Long-term Effects of Hysterectomy

A Focus on the Aging Patient

Catharina Forsgren; Daniel Altman

Disclosures

Aging Health. 2013;9(2):179-187. 

In This Article

Urinary Incontinence

Urinary incontinence may negatively affect quality of life with a wide range of social implications causing distress, embarrassment and loss of self assurance.[72] Incontinence can also be a major hygiene problem. Symptoms of urinary incontinence are especially common among the elderly and afflict 17–46% of woman over 60 years old.[28] The prevalence of both urge urinary incontinence and mixed urinary incontinence is thought to increase with age.[73] Pelvic floor muscle training,[74] midurethral polypropylene vaginal tape procedures[75] and pharmacologic treatment[76] are primary management options depending on the type and severity of incontinence.

Risk factors associated with urinary incontinence include childbirth, increasing age, overweight and obesity, and other comorbidities.[73] The association between hysterectomy and the development of urinary incontinence has been a subject of much debate with a lack of data establishing causality.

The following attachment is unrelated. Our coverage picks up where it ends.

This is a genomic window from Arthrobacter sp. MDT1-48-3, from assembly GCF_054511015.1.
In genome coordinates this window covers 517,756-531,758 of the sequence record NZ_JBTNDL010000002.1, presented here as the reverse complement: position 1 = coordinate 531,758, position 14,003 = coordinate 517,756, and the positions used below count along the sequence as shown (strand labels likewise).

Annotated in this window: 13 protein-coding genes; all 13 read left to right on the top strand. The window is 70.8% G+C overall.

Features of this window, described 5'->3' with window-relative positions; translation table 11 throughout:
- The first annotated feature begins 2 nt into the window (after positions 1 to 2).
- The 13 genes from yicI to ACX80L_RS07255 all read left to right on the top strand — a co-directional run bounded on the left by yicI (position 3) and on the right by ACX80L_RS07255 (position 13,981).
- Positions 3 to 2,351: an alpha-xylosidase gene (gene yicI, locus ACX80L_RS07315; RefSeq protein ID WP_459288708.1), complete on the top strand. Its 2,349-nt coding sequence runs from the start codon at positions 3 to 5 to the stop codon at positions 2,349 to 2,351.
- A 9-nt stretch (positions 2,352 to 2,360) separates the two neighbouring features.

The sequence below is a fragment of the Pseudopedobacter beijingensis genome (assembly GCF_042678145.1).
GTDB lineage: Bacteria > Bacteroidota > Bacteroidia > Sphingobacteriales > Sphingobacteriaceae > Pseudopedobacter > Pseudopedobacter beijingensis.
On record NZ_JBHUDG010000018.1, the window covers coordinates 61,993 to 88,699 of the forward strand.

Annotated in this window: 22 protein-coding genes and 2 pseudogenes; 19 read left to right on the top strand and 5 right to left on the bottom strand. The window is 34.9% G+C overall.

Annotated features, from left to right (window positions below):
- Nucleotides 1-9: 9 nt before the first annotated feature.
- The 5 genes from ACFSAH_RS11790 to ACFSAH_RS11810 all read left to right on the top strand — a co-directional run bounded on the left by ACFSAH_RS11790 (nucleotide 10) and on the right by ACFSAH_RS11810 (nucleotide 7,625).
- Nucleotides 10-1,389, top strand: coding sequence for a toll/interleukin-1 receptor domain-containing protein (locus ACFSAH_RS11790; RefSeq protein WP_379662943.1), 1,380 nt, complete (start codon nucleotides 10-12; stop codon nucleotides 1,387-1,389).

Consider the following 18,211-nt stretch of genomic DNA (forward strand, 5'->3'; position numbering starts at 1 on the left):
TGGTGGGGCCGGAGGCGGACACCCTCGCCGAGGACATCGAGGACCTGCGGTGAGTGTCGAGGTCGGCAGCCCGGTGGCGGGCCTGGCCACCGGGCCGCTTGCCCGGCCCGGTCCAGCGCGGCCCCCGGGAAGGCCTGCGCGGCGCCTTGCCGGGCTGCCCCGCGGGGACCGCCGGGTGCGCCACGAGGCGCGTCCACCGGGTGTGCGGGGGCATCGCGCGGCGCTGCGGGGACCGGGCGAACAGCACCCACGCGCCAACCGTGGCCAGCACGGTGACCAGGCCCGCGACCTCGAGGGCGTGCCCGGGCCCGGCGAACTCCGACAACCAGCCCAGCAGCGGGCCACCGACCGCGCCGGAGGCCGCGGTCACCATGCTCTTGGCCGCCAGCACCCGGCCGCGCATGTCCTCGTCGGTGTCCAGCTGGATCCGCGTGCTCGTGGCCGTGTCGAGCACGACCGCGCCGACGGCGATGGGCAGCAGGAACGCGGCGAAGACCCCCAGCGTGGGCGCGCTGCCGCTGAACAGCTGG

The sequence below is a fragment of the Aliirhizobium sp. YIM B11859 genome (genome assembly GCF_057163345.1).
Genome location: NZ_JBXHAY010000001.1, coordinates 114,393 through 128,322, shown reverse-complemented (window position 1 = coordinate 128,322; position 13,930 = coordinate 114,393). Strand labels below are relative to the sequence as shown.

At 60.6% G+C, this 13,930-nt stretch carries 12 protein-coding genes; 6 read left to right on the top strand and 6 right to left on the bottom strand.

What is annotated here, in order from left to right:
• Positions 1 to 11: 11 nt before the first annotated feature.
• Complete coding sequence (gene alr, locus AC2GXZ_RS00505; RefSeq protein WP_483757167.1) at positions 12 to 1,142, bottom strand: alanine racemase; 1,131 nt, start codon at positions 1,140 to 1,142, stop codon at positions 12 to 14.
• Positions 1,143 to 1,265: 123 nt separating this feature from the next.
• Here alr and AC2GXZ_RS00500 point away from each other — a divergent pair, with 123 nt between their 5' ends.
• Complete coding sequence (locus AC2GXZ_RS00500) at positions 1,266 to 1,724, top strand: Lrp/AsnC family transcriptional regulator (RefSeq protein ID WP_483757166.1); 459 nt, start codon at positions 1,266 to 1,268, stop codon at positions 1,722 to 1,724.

There are a few randomized clinical trials studying the short-term association between hysterectomy and urinary incontinence (Table 1), but none have investigated the long-term effects. Furthermore, evidence from randomized clinical trials and prospective clinical cohort studies has been limited by the lack of nonhysterectomized control groups.[77,78] There are also discrepancies between studies using self-reported questionnaires to describe lower urinary tract function and studies using objective measures, such as urodynamics, this is a well known phenomenon and has been reported in several studies.[49,79] In several observational studies, hysterectomy is associated with a deterioration of bladder function.[4,27,28,30,31,80,81] In a nationwide study by Altman et al., there was a doubled risk for surgically managed stress incontinence subsequent to hysterectomy.[4] The risk was highest in the first years after hysterectomy, but was sustained at 10-year follow-up (Figure 1).

Figure 1.

Hysterectomy and rate of incontinence surgery. Age-specific rates are shown with 95% CIs. Age intervals show attained age during follow-up period. Reproduced with permission from [4].

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